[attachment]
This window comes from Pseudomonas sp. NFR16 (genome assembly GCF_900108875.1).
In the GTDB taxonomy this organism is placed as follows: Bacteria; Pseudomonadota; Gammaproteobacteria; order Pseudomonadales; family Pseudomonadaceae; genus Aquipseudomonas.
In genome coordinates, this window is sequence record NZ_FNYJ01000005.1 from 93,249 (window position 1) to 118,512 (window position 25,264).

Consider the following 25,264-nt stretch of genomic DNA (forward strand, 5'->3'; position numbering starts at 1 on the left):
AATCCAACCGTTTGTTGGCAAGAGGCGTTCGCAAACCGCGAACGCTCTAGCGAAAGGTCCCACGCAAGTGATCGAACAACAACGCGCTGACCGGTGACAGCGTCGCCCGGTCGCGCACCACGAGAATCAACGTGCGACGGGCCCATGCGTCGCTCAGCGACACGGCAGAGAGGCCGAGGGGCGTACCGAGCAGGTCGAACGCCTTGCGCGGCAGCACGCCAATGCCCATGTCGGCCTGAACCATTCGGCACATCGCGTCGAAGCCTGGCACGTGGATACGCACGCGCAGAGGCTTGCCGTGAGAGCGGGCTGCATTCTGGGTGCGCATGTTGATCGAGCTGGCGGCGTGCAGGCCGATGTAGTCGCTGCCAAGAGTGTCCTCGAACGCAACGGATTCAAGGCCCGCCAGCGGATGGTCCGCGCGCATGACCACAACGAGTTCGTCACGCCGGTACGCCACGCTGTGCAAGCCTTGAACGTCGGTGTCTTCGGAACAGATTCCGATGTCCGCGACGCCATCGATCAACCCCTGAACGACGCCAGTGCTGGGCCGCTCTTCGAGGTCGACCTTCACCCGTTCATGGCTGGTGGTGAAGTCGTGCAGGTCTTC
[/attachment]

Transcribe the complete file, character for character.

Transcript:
This window comes from Pseudomonas sp. NFR16 (genome assembly GCF_900108875.1).
In the GTDB taxonomy this organism is placed as follows: Bacteria; Pseudomonadota; Gammaproteobacteria; order Pseudomonadales; family Pseudomonadaceae; genus Aquipseudomonas.
In genome coordinates, this window is sequence record NZ_FNYJ01000005.1 from 93,249 (window position 1) to 118,512 (window position 25,264).

Consider the following 25,264-nt stretch of genomic DNA (forward strand, 5'->3'; position numbering starts at 1 on the left):
AATCCAACCGTTTGTTGGCAAGAGGCGTTCGCAAACCGCGAACGCTCTAGCGAAAGGTCCCACGCAAGTGATCGAACAACAACGCGCTGACCGGTGACAGCGTCGCCCGGTCGCGCACCACGAGAATCAACGTGCGACGGGCCCATGCGTCGCTCAGCGACACGGCAGAGAGGCCGAGGGGCGTACCGAGCAGGTCGAACGCCTTGCGCGGCAGCACGCCAATGCCCATGTCGGCCTGAACCATTCGGCACATCGCGTCGAAGCCTGGCACGTGGATACGCACGCGCAGAGGCTTGCCGTGAGAGCGGGCTGCATTCTGGGTGCGCATGTTGATCGAGCTGGCGGCGTGCAGGCCGATGTAGTCGCTGCCAAGAGTGTCCTCGAACGCAACGGATTCAAGGCCCGCCAGCGGATGGTCCGCGCGCATGACCACAACGAGTTCGTCACGCCGGTACGCCACGCTGTGCAAGCCTTGAACGTCGGTGTCTTCGGAACAGATTCCGATGTCCGCGACGCCATCGATCAACCCCTGAACGACGCCAGTGCTGGGCCGCTCTTCGAGGTCGACCTTCACCCGTTCATGGCTGGTGGTGAAGTCGTGCAGGTCTTC